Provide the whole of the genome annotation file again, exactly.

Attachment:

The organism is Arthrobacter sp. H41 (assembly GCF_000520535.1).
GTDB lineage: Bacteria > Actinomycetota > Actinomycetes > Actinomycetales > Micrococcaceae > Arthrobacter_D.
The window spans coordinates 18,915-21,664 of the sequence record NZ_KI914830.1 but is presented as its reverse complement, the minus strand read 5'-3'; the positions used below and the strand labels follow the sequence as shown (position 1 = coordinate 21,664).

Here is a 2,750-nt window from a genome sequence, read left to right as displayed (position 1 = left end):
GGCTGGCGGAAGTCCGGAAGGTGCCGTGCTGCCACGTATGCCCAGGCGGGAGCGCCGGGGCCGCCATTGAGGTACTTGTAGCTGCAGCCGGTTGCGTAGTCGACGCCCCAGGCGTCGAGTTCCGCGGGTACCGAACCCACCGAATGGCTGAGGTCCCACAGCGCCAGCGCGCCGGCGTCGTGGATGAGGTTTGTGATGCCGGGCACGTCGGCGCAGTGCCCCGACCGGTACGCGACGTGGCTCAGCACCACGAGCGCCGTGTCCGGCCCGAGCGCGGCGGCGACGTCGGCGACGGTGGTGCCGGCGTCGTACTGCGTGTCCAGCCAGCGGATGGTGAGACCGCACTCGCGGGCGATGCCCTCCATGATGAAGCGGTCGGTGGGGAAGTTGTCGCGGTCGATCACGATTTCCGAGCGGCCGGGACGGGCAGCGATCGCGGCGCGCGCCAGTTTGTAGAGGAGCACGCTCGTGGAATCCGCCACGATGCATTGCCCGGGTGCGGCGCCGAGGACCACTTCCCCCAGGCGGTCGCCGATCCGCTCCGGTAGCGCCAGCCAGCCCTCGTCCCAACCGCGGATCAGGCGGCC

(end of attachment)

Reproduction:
The organism is Arthrobacter sp. H41 (assembly GCF_000520535.1).
GTDB lineage: Bacteria > Actinomycetota > Actinomycetes > Actinomycetales > Micrococcaceae > Arthrobacter_D.
The window spans coordinates 18,915-21,664 of the sequence record NZ_KI914830.1 but is presented as its reverse complement, the minus strand read 5'-3'; the positions used below and the strand labels follow the sequence as shown (position 1 = coordinate 21,664).

Here is a 2,750-nt window from a genome sequence, read left to right as displayed (position 1 = left end):
GGCTGGCGGAAGTCCGGAAGGTGCCGTGCTGCCACGTATGCCCAGGCGGGAGCGCCGGGGCCGCCATTGAGGTACTTGTAGCTGCAGCCGGTTGCGTAGTCGACGCCCCAGGCGTCGAGTTCCGCGGGTACCGAACCCACCGAATGGCTGAGGTCCCACAGCGCCAGCGCGCCGGCGTCGTGGATGAGGTTTGTGATGCCGGGCACGTCGGCGCAGTGCCCCGACCGGTACGCGACGTGGCTCAGCACCACGAGCGCCGTGTCCGGCCCGAGCGCGGCGGCGACGTCGGCGACGGTGGTGCCGGCGTCGTACTGCGTGTCCAGCCAGCGGATGGTGAGACCGCACTCGCGGGCGATGCCCTCCATGATGAAGCGGTCGGTGGGGAAGTTGTCGCGGTCGATCACGATTTCCGAGCGGCCGGGACGGGCAGCGATCGCGGCGCGCGCCAGTTTGTAGAGGAGCACGCTCGTGGAATCCGCCACGATGCATTGCCCGGGTGCGGCGCCGAGGACCACTTCCCCCAGGCGGTCGCCGATCCGCTCCGGTAGCGCCAGCCAGCCCTCGTCCCAACCGCGGATCAGGCGGCC